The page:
KANDAHAR, Afghanistan – "For God's sake, leave me!" shouted Mehmood, an auto parts salesman, when two men with AK-47 assault rifles accosted him outside a mosque in a garbage-lined alley.
Mehmood spoke his last words at 8:45 p.m. Wednesday, according to witnesses. They say he then tried to snatch the gun of one assailant, whose partner stepped up and shot him in the back.
The gunmen fled, and Mehmood died in the dirt, the victim of an apparent robbery attempt. On Thursday, hundreds of mourners attended his burial in a rare rainstorm in this desert city. The white sheet covering the body was stained with blood.
After a seven-year hiatus, crime is back in Kandahar, a city that was considered among the safest in Afghanistan in a time when the Taliban kept the peace with public killings, amputations and floggings.
Now the Taliban are gone, pummeled into oblivion by two months of relentless U.S. airstrikes, and so is their brutal brand of justice. The new authorities are weak, the police lack resources, and criminals see openings.
There are no statistics to prove that crime is up in Kandahar, but residents' reports of petty thefts and scattered shootings suggest it is. The former Taliban stronghold was said to be safer than other Afghan cities because virtually all residents belong to the same ethnic group, the majority Pashtuns.
Mehmood, who like many Afghans used only one name, died on a narrow, dusty lane flanked by earthen walls. Piles of trash are scattered about, and there is a stench from an open sewer. The crime was brazen because many nearby shops were open, and people were praying in an adjacent mosque when they heard three gunshots.
Haji Nasim, a cousin of the slain man, said his relative was on a motorbike and carried a packet containing 6 million Afghanis, the equivalent of dlrs 200. He speculated that the gunmen fled empty-handed because they botched their robbery attempt.
"This is the first such incident I've heard of in seven years," said Haji Mohammad, a friend of the victim. "There was no looting and robbing when the Taliban were in power."
Comprised mostly of Pashtuns, the Islamic militia seized Kandahar in 1994 and expanded their control to most of Afghanistan in the years that followed. They lost it all late last year when the United States launched bombing raids to punish them for harboring Usama bin Laden.
Neither Nasim — a gas station owner — nor Mohammad — an engine oil importer — said they wanted a return to Taliban rule. But they said security is their top priority, regardless of who controls Afghanistan.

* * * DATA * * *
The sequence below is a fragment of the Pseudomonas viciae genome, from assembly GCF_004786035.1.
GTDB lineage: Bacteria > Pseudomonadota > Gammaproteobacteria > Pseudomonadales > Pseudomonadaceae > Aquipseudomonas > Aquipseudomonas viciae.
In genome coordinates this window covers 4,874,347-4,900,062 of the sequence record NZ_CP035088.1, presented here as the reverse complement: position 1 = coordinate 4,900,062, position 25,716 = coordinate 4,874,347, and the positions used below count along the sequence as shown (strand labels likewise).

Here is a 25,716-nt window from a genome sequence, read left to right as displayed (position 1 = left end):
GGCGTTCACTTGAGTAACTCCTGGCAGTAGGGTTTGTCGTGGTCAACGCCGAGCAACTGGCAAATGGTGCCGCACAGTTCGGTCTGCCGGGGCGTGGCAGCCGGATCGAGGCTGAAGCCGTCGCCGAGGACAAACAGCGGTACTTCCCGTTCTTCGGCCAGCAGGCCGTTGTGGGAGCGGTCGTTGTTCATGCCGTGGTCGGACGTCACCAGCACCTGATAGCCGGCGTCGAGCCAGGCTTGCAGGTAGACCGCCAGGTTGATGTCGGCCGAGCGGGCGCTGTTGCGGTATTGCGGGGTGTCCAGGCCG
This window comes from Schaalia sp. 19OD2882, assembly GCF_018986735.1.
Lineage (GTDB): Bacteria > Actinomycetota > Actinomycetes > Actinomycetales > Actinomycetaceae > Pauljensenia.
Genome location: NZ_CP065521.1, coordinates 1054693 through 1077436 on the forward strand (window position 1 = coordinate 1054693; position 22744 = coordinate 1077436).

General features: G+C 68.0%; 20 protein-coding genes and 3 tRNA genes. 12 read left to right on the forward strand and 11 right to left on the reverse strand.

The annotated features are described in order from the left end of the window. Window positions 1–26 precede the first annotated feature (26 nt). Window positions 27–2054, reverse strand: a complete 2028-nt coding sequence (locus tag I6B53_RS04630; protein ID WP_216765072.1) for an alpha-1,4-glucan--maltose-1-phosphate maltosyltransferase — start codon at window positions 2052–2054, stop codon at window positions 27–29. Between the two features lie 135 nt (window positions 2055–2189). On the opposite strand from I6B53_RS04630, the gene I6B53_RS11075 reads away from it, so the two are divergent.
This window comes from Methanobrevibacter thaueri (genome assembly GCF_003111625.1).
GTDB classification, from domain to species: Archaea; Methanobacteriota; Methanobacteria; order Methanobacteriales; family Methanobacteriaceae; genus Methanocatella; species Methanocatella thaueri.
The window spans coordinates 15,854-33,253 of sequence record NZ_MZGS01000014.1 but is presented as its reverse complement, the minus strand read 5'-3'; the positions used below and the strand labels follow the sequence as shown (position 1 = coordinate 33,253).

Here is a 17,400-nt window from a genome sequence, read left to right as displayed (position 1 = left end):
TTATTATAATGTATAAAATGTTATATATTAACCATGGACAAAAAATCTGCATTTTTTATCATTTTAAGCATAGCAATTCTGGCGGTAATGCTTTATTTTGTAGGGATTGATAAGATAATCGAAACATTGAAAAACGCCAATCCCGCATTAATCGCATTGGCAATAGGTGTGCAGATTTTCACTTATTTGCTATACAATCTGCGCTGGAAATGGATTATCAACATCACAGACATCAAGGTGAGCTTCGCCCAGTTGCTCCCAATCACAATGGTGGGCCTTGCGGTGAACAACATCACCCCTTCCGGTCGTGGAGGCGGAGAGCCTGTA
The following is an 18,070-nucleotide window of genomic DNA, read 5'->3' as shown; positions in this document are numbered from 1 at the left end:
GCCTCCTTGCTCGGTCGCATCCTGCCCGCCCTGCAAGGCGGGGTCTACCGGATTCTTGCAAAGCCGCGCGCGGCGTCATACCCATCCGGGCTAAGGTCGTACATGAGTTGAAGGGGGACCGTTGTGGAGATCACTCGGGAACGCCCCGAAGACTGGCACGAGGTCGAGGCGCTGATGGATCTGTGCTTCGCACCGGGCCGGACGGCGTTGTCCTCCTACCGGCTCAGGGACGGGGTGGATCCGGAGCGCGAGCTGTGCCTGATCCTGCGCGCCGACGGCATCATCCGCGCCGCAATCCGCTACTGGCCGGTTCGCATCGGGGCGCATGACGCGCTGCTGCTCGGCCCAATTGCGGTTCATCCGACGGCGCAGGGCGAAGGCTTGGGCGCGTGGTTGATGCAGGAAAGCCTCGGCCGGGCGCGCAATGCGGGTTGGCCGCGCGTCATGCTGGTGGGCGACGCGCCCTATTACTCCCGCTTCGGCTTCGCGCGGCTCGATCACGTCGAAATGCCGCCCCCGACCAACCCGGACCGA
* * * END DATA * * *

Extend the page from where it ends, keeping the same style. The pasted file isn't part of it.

Nasim said his gas station attendants told him they saw the body of another man who was shot Wednesday night near the airport, where the U.S. military has a large base. They did not know the circumstances of the killing, he said.
Police who questioned witnesses in Mehmood's death dispute his family's account, saying the victim had been pro-Taliban and was killed in a revenge attack.
"If they were robbers, why didn't they take the money and the motorbike? They had a plan to kill the man," said Pir Mohammed, chief of the local police station, a filthy, decrepit building.
Mohammed wore a green uniform and cap, but most of his 40 men were clad in civilian dress. Many were wild-eyed and unkempt. Two spat loudly on the floor of the main room in the station.
Ignoring them, the chief said he had only arrested a few people for drug offenses in his three months on the job. He said claims of a rise in crime were the work of Taliban supporters intent on slandering the new government.
Half of Mohammed's men carry assault rifles and haven't been paid, a potentially explosive combination.
The man in charge of Kandahar is Gul Agha, a former governor whose 1992-94 tenure was marked by lawlessness and corruption. He has promised to do better, and his troops regularly patrol the city and man checkposts at night.
"Our soldiers are disarming the people. The city is very secure," he told a group of local commanders this week.
However, vehicle searches in Kandahar are often cursory. "Got anything?" one soldier at the gates of the city asked a motorist before quickly waving him on.
U.S. Special Forces members also patrol the city, but they are not involved in routine law enforcement. And even they get duped. On Wednesday, two elite American soldiers entered a restaurant to complain that they had been charged too much for lunch on a previous visit.